Update: just after I published this piece, I read a fantastic article in this month’s issue of The Atlantic about the changing racial/ethnic makeup of America. If you liked this post, check out the Atlantic article HERE for a thought-provoking read.
So I spent the last two weeks backpacking in Southeast Asia, and yes it was fantastic! But today when I sat down in front of the laptop I had missed so dearly for two weeks, what I wanted to write about wasn’t all the stuff I did, but something that most people regard almost insignificant.
I wanted to write about the spare minute or two we spent in each country on our trip (5 of them, not counting our re-entry into the US yesterday morning) filling out arrival and departure cards. Of all the time we spend traveling, it’s probably the most easily forgotten two minutes of any traveler’s time abroad.
But for me, waiting in line at customs and filling out that card so many times was interesting because the third line on each card, after first and last name, would always be “Nationality.” And then the government of that country would give you one line with 10 little boxes, one per letter, within which to neatly write down the country you hail from. You know, as if our national identities could be neatly encompassed in 8-10 little boxes.
I always spend an inordinate amount of time staring at the card trying to figure out what to write down. Then eventually I give up and write down American, because that’s what the title on my passport says I am. But writing American on that card always, every year, made me feel like a little bit of an impostor. I never felt ‘American’ like my peers, despite bring born and raised in the United States. I felt more like I was supposed to be a foreigner; and that Americans were people that had been here for generations. People that weren’t separated from the rest by immigrant parents and cultural barriers and skin colors.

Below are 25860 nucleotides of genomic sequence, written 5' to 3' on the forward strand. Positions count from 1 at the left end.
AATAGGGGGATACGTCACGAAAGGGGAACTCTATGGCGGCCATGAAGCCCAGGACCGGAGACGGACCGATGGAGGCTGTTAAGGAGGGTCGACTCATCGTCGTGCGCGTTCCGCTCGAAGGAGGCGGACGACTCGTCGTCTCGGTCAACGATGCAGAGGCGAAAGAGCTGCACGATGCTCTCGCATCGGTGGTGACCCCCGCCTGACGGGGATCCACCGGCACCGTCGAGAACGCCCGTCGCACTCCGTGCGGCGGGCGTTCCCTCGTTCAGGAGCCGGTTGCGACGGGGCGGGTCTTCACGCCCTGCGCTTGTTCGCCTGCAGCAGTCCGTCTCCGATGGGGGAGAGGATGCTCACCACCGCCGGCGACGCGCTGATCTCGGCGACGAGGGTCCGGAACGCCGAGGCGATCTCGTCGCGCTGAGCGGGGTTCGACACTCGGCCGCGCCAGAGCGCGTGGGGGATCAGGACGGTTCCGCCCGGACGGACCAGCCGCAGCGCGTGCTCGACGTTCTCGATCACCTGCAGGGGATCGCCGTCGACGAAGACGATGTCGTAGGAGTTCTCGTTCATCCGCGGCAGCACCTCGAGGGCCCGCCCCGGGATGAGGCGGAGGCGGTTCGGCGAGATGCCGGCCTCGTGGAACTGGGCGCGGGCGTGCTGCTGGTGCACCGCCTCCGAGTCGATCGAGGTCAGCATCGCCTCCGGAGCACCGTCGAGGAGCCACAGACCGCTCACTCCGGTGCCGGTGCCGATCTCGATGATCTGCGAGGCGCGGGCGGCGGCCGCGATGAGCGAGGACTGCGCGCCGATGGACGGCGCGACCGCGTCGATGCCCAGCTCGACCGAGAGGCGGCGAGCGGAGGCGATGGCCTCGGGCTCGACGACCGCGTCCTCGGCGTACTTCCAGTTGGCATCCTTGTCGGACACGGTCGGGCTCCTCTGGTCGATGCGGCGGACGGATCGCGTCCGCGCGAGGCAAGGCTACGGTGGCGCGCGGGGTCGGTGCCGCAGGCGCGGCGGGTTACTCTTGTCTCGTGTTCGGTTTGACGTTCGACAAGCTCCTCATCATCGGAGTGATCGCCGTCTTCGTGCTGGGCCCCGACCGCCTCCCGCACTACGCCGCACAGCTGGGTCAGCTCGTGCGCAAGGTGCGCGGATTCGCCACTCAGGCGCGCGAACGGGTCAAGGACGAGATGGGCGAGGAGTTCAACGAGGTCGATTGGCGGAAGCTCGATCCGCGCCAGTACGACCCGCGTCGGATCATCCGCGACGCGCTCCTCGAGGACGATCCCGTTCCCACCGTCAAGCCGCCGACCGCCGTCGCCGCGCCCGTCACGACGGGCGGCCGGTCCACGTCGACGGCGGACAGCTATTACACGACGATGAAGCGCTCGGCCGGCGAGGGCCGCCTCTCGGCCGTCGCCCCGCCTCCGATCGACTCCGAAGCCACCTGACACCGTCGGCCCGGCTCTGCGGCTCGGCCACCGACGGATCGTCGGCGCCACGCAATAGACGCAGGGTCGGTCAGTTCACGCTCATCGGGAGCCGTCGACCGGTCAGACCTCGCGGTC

One night last week, my friends and I sat in a restaurant in Phuket, Thailand, discussing our backgrounds. Of the five of us, one was Caucasian, one Japanese, two were Americans whose parents immigrated to the US from India, and one had parents who immigrated from Hong Kong. We were discussing whether we more closely associated ourselves with America, or with our original country, and each of us shared about the collective pull we have all felt at times between our heritage and the country we now live in.
And then it was the one white guy’s turn– the one whose family can be traced in America for generations back, the one person at the dinner table that night who I felt was lucky enough to feel truly secure that he, really, is American.
He, I knew, will never have an identity crisis about what nation can lay claim to him, nor will he feel like an impostor when he writes down American. He will never know how frustrating it is to be challenged by people you meet in other countries who, because of the color of your skin, can’t believe you when you insist you’re American. I thought he had it easy — but then he confessed that his lack of ethnic background meant that he felt like he was constantly on a search, constantly struggling to redefine for himself what “American” truly means.
And I realized: isn’t that the very essence of being American? The fact that every one of us, white or black or Asian or whatever else, are constantly redefining what it means to be “American”? If there’s one thing I’ve learned over the last few weeks, it’s that the criteria with which we used to decide what and who is perceived as American in the past is crap.
What much of the world doesn’t understand about America yet, and many Americans themselves don’t understand, is that our identity as a nation is changing. This is the only nation where you can come over from any other country in the world and assimilate into the culture here. I could move to Cambodia, but I’d never be a Cambodian — I’d forever be branded an expat, a foreigner. But a Cambodian could move to the US and eventually become one of the 300,000,000 other Americans. And the thing that ties us all together is the fact that we can be one society, where each one of us possesses our own unique story as to how we ended up in this continent and how we became American. We can forget the barriers that separate us and learn to appreciate diversity for what it is, and for what it can teach us.
And what a remarkable concept that is. Having a funny last name that no one can pronounce, or having parents from a different country doesn’t have to make you less American than anyone else — it makes you a shining example of what America can stand for. Hell, you could become president!
What does “American” mean to you?
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